Notice that cost information is given per square foot. These prices are
the proportionality constants between the cost and the area. So we first need
to find the areas and then compute the cost.

The carpet is a rectangle that is 10 feet by 18 feet. The area is computed
as length times width,
\begin{equation*}A_{\hbox{carpet}} = L \cdot W = 10(18) \; \hbox{ft}^2 = 180 \; \hbox{ft}^2,\end{equation*}
and the carpet cost is proportional,
\begin{equation*}C_{\hbox{carpet}} = 1.25 \; \hbox{dollars/ft}^2 \cdot A_{\hbox{carpet}}
= 225 \; \hbox{dollars}.\end{equation*}
Notice how the unit price divides by a dimension of area which when multiplied
by the area (in the same units) cancel. If the price was given in different
units, we would first need to perform unit conversion.

The walls consist of four rectangles which are then missing three smaller
rectangles (for the door and windows).
Two walls have width 10 feet and height 8 feet for area \(80 \; \hbox{ft}^2\) each;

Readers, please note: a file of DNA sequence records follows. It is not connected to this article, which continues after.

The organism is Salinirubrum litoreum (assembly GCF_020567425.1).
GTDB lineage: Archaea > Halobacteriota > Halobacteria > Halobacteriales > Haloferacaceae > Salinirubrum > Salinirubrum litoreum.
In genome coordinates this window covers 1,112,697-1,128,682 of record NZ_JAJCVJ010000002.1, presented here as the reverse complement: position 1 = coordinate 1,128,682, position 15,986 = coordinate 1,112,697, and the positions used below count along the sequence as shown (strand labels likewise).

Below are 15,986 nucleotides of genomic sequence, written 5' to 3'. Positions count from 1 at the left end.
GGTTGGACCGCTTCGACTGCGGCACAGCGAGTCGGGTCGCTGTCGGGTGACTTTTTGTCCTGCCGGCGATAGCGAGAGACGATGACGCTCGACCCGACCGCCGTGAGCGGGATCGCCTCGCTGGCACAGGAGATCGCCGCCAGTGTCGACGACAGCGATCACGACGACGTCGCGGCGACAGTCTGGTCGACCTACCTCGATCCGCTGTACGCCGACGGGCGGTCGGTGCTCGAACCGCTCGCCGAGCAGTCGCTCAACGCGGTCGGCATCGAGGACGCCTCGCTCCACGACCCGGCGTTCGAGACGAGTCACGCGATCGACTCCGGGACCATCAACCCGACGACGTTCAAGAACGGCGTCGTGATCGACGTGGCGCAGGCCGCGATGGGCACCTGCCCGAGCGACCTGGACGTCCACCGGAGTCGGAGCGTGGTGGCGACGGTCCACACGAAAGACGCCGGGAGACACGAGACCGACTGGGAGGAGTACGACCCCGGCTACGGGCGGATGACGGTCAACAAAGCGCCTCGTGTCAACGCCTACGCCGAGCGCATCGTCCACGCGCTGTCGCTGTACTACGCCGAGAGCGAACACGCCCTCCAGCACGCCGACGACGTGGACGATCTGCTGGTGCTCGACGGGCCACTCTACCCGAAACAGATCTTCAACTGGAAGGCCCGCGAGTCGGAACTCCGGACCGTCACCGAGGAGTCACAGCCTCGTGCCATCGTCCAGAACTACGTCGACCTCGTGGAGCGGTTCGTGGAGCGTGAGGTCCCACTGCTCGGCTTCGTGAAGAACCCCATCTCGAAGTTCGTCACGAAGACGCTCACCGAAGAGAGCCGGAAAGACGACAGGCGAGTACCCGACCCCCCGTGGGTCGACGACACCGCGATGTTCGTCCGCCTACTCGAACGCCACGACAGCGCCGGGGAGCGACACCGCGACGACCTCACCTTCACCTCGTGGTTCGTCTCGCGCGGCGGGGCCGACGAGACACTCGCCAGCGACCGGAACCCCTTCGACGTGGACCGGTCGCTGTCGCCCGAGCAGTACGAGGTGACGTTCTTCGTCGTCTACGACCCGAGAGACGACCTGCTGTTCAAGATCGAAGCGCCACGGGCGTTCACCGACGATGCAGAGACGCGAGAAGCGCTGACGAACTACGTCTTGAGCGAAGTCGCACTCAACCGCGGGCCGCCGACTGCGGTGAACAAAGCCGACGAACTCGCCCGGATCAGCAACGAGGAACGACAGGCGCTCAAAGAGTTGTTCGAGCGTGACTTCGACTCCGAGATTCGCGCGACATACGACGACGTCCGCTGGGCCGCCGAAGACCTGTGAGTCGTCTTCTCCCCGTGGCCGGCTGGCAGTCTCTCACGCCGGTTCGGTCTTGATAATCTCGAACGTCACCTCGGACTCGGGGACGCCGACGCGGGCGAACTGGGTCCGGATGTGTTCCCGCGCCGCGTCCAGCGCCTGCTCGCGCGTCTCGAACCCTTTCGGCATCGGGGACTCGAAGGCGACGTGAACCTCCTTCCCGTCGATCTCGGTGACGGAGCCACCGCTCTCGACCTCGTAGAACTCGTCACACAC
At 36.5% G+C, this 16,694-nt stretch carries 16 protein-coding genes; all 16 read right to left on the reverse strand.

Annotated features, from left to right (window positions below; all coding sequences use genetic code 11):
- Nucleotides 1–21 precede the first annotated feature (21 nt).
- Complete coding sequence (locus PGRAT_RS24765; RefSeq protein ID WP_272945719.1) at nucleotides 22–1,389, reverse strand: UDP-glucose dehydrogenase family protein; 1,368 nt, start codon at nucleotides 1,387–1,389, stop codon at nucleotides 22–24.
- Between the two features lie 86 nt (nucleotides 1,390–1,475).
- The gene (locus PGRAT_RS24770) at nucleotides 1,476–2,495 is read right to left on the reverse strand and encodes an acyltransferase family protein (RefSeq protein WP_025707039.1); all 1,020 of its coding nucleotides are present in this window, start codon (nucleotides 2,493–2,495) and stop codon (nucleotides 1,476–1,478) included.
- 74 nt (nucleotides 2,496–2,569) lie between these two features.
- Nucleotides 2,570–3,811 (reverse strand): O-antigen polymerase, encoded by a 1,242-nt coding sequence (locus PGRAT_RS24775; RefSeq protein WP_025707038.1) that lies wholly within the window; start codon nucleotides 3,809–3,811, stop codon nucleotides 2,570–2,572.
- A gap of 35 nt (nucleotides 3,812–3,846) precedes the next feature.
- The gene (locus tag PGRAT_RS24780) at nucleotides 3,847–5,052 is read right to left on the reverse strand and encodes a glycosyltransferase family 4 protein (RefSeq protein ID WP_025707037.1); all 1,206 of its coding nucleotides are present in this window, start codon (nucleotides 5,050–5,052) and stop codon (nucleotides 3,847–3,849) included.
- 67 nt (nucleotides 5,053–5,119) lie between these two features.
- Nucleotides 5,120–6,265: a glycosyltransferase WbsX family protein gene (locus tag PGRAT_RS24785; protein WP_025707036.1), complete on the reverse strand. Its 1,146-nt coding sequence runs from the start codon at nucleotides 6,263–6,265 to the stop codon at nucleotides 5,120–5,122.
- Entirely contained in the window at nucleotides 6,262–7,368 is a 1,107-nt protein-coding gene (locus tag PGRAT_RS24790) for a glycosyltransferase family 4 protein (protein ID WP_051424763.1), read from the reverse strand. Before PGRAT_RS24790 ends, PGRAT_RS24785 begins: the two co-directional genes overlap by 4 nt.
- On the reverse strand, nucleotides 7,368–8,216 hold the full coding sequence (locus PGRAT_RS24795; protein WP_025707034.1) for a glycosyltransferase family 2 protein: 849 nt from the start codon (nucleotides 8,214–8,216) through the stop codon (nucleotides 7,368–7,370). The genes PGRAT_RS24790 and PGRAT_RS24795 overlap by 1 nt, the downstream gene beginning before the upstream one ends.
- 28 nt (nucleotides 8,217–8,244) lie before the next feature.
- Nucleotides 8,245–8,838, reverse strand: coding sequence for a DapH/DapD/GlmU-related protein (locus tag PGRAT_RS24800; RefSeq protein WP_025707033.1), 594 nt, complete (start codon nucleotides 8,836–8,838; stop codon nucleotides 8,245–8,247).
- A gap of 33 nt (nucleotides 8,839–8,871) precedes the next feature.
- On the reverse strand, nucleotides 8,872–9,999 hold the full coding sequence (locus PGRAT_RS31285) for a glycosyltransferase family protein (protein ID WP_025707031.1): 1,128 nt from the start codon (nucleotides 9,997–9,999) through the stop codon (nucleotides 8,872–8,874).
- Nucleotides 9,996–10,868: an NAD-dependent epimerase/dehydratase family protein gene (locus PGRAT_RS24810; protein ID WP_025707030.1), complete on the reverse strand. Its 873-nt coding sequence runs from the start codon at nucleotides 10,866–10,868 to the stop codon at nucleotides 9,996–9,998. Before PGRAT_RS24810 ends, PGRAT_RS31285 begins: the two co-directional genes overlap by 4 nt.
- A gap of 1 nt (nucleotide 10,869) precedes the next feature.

the other walls have length 18 ft and height 8 ft for area \(144 \; \hbox{ft}^2\) each.
The door removes \(21 \; \hbox{ft}^2\) and each window removes
\(15 \; \hbox{ft}^2\). The total area needing wallpaper is
\begin{equation*}A_{\hbox{wallpaper}} = [2(80) + 2(144) - 21 - 2(15)] \; \hbox{ft}^2 = 397 \; \hbox{ft}^2,\end{equation*}
with a resulting proportional cost
\begin{equation*}C_{\hbox{wallpaper}} = 0.60 \; \hbox{dollars/ft}^2 \cdot A_{\hbox{wallpaper}}
= 238.20 \; \hbox{dollars}.\end{equation*}
The total cost is the sum
\begin{equation*}C = C_{\hbox{carpet}} + C_{\hbox{wallpaper}} = 463.20 \; \hbox{dollars}.\end{equation*}